Thoughts on Christmas
When we think of Christmas we hope that everyone will experience happiness and inclusion and that the celebration of the birth of the Saviour will bring blessings to them. In the lead up to Christmas, there is a scramble for presents, food, beverages, millions of colourful lights, Christmas trees decorated in multi colours, homecomings, joys and happiness that Christmas brings. Christmas should be a time of rejoicing, celebrating, being generous, thoughtful and inclusive of family, neighbours and friends. But, in the midst of all this excitement we must not lose sight of those for whom Christmas is a huge challenge.
The reality for some people is that they simply have to survive. The lead up to Christmas can be surrounded by nightmares of “how can I get over this day without losing control or getting into debt”. The “highlights” for this section of our community make for sad and upsetting thoughts. We think about the people who are alone, those who may be housebound for diverse reasons, those who are lonely and those who are scared of Christmas and its family orientation. These include people who are financially poor, who have not the wherewithal to join in the festivities, the poor in spirit who question the Christian values. It also includes people who are homeless searching for heat and food, those who crave for their homeland, those who are imprisoned who must surely reflect on their misdeeds and are trapped away from loved ones, the bereaved, the broken hearted who may be alone from family or who are separated from children, the sick in hospital or nursing homes and feel isolated and for some, forgotten, those who keep the wheels of the economy moving, those who look after the sick, the emigrants who must spend Christmas away from home family and friends, and for those who feel they have no one who really cares. Christmas for all of these groups is a time for highlighting their plight which is painful and lonely.
Christmas should be about how we can make this time more meaningful for people whose paths we cross. Many today believe that life is meaningless, especially those who lack faith, hope and charity. We are simply cosmic dust, we live, we die. Believing in the real meaning of Christmas, or the birth of Christ, gives us the criteria for discerning what makes human life precious and unique. When we recognise and welcome God into our lives we become stronger and will want to share and care with our fellow travellers.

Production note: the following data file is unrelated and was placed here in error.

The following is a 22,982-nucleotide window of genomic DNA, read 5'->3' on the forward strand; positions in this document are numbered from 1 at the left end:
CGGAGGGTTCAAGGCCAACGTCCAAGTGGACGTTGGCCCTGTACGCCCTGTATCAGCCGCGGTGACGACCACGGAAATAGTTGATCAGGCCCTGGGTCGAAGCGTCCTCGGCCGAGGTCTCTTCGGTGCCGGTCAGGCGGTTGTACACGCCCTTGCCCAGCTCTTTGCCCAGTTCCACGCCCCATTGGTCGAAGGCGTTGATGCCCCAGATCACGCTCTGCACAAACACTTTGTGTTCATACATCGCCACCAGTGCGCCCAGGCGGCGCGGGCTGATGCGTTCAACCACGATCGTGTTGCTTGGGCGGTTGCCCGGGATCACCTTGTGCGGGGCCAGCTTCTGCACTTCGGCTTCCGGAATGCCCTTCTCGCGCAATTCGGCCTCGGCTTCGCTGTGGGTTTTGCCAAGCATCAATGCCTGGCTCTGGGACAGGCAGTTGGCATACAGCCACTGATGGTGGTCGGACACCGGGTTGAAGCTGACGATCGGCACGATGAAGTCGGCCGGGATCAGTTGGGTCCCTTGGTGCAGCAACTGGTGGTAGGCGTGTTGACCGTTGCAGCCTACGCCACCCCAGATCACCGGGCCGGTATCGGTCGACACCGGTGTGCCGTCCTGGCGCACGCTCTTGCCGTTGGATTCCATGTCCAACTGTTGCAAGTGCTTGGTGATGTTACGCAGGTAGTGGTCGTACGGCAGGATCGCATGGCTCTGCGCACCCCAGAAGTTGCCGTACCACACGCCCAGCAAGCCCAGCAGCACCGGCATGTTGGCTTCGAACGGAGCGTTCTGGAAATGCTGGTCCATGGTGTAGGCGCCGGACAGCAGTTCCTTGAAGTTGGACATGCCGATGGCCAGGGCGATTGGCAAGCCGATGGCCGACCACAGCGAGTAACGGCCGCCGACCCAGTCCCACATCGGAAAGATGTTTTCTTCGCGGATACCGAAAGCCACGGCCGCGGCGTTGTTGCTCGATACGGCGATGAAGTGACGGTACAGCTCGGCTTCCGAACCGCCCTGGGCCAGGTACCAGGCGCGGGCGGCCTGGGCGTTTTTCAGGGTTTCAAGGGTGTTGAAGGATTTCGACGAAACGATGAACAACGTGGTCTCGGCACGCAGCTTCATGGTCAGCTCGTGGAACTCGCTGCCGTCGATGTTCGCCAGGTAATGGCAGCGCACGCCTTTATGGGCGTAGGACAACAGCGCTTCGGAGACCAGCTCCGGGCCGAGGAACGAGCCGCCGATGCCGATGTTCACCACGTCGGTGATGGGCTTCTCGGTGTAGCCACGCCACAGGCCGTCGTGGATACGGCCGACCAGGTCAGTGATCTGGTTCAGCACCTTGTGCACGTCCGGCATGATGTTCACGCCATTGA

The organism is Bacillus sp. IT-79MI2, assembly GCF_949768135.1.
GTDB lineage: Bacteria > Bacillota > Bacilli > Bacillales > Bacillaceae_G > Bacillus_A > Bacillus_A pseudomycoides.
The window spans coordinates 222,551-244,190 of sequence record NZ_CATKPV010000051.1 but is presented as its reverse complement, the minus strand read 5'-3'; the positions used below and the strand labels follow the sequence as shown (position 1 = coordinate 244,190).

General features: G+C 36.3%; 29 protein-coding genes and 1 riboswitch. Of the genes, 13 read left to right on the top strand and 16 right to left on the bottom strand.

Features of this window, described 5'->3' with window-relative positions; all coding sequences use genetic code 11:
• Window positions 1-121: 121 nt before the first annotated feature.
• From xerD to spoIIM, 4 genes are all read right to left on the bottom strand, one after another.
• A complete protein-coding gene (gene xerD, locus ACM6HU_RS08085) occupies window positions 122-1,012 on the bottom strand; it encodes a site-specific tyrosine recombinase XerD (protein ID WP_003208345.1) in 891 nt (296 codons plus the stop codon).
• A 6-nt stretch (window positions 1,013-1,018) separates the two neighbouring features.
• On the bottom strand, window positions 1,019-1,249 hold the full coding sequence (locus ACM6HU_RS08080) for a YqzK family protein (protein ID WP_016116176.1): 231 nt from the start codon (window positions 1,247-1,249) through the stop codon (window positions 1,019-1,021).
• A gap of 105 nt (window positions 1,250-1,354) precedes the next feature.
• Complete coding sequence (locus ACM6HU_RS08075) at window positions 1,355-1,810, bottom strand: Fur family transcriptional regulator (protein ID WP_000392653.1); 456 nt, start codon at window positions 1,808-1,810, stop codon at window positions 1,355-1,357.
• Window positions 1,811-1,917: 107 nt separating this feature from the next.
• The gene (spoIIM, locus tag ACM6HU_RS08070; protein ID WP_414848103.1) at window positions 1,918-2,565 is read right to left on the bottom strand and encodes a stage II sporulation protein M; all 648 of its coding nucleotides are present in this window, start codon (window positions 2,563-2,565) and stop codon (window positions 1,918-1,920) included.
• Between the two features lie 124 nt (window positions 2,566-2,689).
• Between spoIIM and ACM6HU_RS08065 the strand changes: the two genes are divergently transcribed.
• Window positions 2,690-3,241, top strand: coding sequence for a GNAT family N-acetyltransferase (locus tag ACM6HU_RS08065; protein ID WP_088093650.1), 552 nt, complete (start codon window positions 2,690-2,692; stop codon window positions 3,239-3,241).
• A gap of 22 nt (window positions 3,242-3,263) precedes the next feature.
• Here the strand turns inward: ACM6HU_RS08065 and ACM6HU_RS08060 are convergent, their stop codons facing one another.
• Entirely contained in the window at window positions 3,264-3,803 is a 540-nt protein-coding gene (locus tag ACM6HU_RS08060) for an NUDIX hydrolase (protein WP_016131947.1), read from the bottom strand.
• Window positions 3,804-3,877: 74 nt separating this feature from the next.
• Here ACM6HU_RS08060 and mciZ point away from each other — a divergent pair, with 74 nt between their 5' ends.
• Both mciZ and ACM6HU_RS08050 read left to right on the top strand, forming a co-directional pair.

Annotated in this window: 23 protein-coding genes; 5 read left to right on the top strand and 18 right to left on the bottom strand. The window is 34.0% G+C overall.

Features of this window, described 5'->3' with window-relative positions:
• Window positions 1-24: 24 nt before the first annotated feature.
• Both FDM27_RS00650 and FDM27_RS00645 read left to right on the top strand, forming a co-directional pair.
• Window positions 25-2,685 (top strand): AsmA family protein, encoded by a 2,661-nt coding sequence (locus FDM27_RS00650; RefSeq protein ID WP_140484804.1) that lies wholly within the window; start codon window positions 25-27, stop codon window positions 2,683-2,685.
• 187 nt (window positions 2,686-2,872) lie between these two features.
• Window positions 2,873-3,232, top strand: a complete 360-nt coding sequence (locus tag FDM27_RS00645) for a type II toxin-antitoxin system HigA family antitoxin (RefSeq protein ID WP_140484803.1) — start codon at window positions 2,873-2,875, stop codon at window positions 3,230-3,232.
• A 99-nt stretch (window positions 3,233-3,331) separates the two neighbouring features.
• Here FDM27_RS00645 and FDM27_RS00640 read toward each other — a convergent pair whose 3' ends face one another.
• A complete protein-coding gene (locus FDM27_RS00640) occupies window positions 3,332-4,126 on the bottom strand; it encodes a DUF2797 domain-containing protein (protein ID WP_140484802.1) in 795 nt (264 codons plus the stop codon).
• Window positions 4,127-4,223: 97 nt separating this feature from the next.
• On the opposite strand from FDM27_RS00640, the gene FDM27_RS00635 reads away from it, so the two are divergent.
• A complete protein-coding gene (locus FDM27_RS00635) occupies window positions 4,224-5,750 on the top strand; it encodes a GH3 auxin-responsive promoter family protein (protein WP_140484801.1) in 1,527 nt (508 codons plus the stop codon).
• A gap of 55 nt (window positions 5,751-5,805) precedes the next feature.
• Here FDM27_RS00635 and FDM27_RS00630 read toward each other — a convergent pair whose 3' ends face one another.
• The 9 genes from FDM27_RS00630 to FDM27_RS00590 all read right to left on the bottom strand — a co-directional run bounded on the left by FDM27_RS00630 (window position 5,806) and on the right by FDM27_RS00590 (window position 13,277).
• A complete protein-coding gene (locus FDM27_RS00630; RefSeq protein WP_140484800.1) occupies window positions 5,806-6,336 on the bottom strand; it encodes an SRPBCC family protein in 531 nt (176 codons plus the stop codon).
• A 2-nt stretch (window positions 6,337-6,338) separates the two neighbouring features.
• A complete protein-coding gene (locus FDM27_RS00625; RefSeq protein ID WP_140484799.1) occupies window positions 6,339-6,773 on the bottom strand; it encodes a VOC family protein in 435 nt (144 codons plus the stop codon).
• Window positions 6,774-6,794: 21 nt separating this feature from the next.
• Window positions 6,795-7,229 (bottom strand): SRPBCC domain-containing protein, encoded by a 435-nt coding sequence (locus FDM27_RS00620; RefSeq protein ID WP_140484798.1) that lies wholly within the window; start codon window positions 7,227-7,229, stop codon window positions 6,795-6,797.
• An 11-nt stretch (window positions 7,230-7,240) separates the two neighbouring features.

There has been a drifting away from the values that were held dear throughout the ages, we have been consumed by commercialism, secularism, and most of all, relativism which means there is no right or wrong. In the recent past we see where these values have destroyed the integrity of so many organisations and leave many questions to be answered by those whose greed is flabbergasting. We are bombarded every day with requests to give to those who suffer inequality by the state, a handout from charitable bodies, only to discover that those in charge fed their own wants first. They should have been able to meet their needs from the large salaries paid in the first instance. These were people plucked from privilege and society and it was hoped that integrity and conscience would form their basis to distribute the charity given by others for those in need. What a let- down for so many dependent on their honesty. What a shameful way to conduct their responsibility.
This Christmas, after all the scandals of the past few years, should encourage every individual, no matter what their circumstance to go back to basics and give and share their time, their talents and their possessions with those who need them. People who are in need and who have little of life’s comforts can always give a smile, a warm welcome, an offer of help, a kind word while those with assets can share, even in a small way, to people who are finding life difficult. These are ways in which we can all contribute to restoring faith in human nature at little cost and which bring back the true meaning of what we are celebrating to our friends, neighbours and our communities.
Just reach out today and bring the birthday gifts that the first Christmas espoused to every person and make it a meaningful and happy day for many, many people. Bring back the true meaning of Christmas this year.